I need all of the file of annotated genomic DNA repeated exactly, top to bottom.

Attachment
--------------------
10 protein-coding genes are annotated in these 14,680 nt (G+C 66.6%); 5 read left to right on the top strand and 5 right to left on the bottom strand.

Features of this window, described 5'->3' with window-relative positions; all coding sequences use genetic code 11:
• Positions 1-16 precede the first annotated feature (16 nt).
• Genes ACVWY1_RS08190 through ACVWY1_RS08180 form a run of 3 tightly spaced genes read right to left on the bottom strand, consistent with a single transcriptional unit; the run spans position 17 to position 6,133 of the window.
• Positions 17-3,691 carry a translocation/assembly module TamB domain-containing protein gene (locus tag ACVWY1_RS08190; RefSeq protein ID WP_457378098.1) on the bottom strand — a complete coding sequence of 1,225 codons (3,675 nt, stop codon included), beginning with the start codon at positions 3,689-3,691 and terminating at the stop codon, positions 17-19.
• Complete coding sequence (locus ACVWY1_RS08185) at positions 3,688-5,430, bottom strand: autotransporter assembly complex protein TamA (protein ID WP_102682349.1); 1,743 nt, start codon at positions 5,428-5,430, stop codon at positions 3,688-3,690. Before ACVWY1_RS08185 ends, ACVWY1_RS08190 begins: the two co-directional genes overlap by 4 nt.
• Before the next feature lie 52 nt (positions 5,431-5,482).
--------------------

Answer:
10 protein-coding genes are annotated in these 14,680 nt (G+C 66.6%); 5 read left to right on the top strand and 5 right to left on the bottom strand.

Features of this window, described 5'->3' with window-relative positions; all coding sequences use genetic code 11:
• Positions 1-16 precede the first annotated feature (16 nt).
• Genes ACVWY1_RS08190 through ACVWY1_RS08180 form a run of 3 tightly spaced genes read right to left on the bottom strand, consistent with a single transcriptional unit; the run spans position 17 to position 6,133 of the window.
• Positions 17-3,691 carry a translocation/assembly module TamB domain-containing protein gene (locus tag ACVWY1_RS08190; RefSeq protein ID WP_457378098.1) on the bottom strand — a complete coding sequence of 1,225 codons (3,675 nt, stop codon included), beginning with the start codon at positions 3,689-3,691 and terminating at the stop codon, positions 17-19.
• Complete coding sequence (locus ACVWY1_RS08185) at positions 3,688-5,430, bottom strand: autotransporter assembly complex protein TamA (protein ID WP_102682349.1); 1,743 nt, start codon at positions 5,428-5,430, stop codon at positions 3,688-3,690. Before ACVWY1_RS08185 ends, ACVWY1_RS08190 begins: the two co-directional genes overlap by 4 nt.
• Before the next feature lie 52 nt (positions 5,431-5,482).